Earlier this year, President Barack Obama announced the launch of the Promise Zones initiative, an effort to strengthen the federal government’s relationship with local leaders and to increase access to the resources and expertise necessary to improve mobility and economic opportunity for high-poverty communities. The Promise Zones model supports innovative localities as they implement comprehensive, evidence-based strategies to revitalize high-poverty communities. But there is no need for the model to be restricted to the federal level, particularly since many states are pursuing strategies to address these same goals. Rather than waiting for a federal Promise Zones designation, state leaders can take the initiative to adopt this model to increase opportunity for their residents who live in high-poverty areas. Action of this type would be an unprecedented step by state officials to join local and federal leaders to drive cross-sector, evidence-based solutions to fight poverty.
The first detailed look at attendance in Oakland schools shows a deep racial divide between students in class and habitual no-shows, a pattern reflected in grades, test scores and graduation rates.
That big difference between who’s in class and who isn’t helps explain much of the achievement gap between white and Asian students and their African American peers.
Nearly 1 of 5 African American students in Oakland is chronically absent from school, missing at least 10 percent of the 180-day school year. Just 1 in 20 white and Asian students miss that much school.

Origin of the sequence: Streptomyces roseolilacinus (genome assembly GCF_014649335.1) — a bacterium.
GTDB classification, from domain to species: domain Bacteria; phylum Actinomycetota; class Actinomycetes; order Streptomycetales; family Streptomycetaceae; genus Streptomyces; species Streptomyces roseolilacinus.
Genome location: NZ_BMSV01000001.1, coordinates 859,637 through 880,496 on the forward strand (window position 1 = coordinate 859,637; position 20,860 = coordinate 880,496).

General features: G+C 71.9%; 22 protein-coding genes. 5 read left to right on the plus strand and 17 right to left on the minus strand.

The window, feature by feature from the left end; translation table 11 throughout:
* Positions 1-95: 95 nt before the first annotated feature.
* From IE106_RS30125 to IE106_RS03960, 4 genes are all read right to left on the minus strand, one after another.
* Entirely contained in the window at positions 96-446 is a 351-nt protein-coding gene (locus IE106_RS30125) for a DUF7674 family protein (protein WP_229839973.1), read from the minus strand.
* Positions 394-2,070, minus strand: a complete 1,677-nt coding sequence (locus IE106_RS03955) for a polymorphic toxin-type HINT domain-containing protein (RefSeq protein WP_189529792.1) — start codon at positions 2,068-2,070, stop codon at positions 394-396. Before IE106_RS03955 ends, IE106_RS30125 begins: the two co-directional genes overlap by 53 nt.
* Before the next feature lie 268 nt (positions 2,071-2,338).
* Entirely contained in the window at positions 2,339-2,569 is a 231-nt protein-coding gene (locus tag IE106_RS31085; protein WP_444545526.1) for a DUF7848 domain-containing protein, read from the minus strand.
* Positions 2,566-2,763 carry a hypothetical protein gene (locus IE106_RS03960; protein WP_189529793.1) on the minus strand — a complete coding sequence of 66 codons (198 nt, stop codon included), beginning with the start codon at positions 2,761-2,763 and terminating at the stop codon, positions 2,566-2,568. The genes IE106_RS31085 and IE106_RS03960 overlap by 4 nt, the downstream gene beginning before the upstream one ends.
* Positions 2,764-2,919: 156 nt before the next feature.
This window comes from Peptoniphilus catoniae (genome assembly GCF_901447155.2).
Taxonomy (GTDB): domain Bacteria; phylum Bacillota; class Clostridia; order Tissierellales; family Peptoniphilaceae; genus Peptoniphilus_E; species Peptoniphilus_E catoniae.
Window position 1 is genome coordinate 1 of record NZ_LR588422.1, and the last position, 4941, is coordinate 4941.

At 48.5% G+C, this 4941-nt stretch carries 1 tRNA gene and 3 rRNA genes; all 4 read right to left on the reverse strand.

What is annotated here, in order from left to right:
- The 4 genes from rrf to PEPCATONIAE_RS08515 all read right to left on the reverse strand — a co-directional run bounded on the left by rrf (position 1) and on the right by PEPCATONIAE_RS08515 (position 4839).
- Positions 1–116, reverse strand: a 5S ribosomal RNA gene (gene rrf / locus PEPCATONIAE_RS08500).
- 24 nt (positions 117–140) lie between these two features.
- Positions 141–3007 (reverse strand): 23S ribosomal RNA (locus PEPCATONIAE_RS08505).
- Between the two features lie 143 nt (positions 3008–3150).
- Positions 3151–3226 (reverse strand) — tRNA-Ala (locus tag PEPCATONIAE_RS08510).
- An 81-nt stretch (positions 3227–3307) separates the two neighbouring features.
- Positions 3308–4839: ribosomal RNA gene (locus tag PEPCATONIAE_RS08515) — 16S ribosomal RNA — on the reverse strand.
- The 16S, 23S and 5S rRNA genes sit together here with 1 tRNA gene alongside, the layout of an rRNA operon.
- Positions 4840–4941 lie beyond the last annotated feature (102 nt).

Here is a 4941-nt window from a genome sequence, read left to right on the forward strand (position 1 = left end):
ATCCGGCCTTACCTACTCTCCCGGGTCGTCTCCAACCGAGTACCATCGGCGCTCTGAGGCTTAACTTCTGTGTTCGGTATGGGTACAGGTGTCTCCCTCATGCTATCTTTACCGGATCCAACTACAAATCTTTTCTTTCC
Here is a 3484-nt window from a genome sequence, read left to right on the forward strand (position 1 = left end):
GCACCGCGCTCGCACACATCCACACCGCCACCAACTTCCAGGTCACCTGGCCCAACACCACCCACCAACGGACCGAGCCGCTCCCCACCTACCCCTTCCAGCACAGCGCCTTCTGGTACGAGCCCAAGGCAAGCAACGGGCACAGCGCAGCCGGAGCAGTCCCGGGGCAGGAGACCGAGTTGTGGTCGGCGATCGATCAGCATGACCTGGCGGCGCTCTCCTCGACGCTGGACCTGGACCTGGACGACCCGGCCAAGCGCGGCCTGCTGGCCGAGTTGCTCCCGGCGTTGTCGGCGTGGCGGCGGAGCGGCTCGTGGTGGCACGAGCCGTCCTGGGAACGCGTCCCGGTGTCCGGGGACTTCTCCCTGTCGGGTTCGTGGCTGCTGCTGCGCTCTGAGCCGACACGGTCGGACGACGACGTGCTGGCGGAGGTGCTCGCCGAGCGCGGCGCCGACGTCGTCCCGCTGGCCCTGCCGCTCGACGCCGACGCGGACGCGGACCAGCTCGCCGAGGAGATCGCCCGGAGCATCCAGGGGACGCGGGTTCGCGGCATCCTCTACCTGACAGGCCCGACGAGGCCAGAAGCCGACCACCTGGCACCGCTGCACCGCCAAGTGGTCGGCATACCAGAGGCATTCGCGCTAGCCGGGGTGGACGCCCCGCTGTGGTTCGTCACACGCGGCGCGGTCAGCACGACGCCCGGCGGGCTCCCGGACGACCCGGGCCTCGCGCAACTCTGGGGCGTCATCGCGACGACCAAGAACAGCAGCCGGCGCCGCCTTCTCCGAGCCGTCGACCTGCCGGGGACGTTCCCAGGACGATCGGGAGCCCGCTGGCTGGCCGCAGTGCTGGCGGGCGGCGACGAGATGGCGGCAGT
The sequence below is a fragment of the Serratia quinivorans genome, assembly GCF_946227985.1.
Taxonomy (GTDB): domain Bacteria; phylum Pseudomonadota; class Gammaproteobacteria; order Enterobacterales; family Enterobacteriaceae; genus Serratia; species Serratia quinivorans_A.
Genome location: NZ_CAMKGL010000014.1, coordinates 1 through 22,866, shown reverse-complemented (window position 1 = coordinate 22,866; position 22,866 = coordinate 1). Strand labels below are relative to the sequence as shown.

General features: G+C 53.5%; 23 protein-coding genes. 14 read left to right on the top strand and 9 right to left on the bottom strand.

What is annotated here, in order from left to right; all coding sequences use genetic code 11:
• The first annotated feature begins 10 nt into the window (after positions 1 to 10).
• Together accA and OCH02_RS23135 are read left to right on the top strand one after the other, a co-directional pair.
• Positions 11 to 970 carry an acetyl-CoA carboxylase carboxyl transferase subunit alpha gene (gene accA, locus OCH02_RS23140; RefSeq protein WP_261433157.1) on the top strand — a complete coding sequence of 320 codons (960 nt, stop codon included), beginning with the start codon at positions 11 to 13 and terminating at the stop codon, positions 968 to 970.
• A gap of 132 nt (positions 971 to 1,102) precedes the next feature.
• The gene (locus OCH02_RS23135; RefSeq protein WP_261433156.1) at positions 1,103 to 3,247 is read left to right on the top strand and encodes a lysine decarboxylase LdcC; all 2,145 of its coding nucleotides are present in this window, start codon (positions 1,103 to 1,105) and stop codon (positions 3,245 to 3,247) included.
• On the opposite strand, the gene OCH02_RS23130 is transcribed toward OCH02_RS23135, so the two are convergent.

Up to 15 community colleges could start offering a bachelor’s degree next year under a bill working its way through the state Assembly.
Senate Bill 850, introduced by state Sen. Marty Block, D-San Diego, would authorize California Community Colleges, in consultation with the California State University and University of California systems, to launch the baccalaureate degree pilot program Jan. 1.
“What we’re seeing nationwide is there is a huge skills gap, and so we know the community colleges have not just the ability to fill that gap but are uniquely placed to do it,” said Kevin Powers, a legislative consultant for Block.
“Our nation’s public assistance programs do a lot to mitigate hardship and support employment. Without the safety net, the U.S. poverty rate would be nearly twice as high as it is today.
However, many of these work and income supports come with restrictive asset limits—eligibility requirements that penalize savings and ownership and are counterproductive to the goal of helping families achieve economic security. Asset limits can make it difficult—if not impossible—for families to get the help they need when they fall on hard times.”
– Rebecca Vallas and Joe Valenti, September 10, 2014
Read the full article from Center for American Progress here.
urban university is proud to announce our brand new website, www.urbanuniv.org. With this new website, we hope to better serve our community, program participants, partners, and urban furniture and urban boutique customers. The website will showcase our Single Moms at Workprogram, upcoming events, and news and updates about our work in the community.
“Under subsidized jobs programs, the government reimburses employers for some or all of an employee’s wages, subject to specific conditions. Unlike direct public-sector employment initiatives, subsidized jobs programs engage the private and nonprofit sectors. These programs represent an important tool for ensuring that all who seek employment have the opportunity to participate in the labor market. In recessions, when unemployment is widespread, subsidized jobs programs typically have the objective of providing immediate work opportunities to struggling families, stimulating the local economy, and temporarily assisting hard-hit businesses.”
– Rachel West, July 30, 2014
Read the full post on the Center for American Progress website here.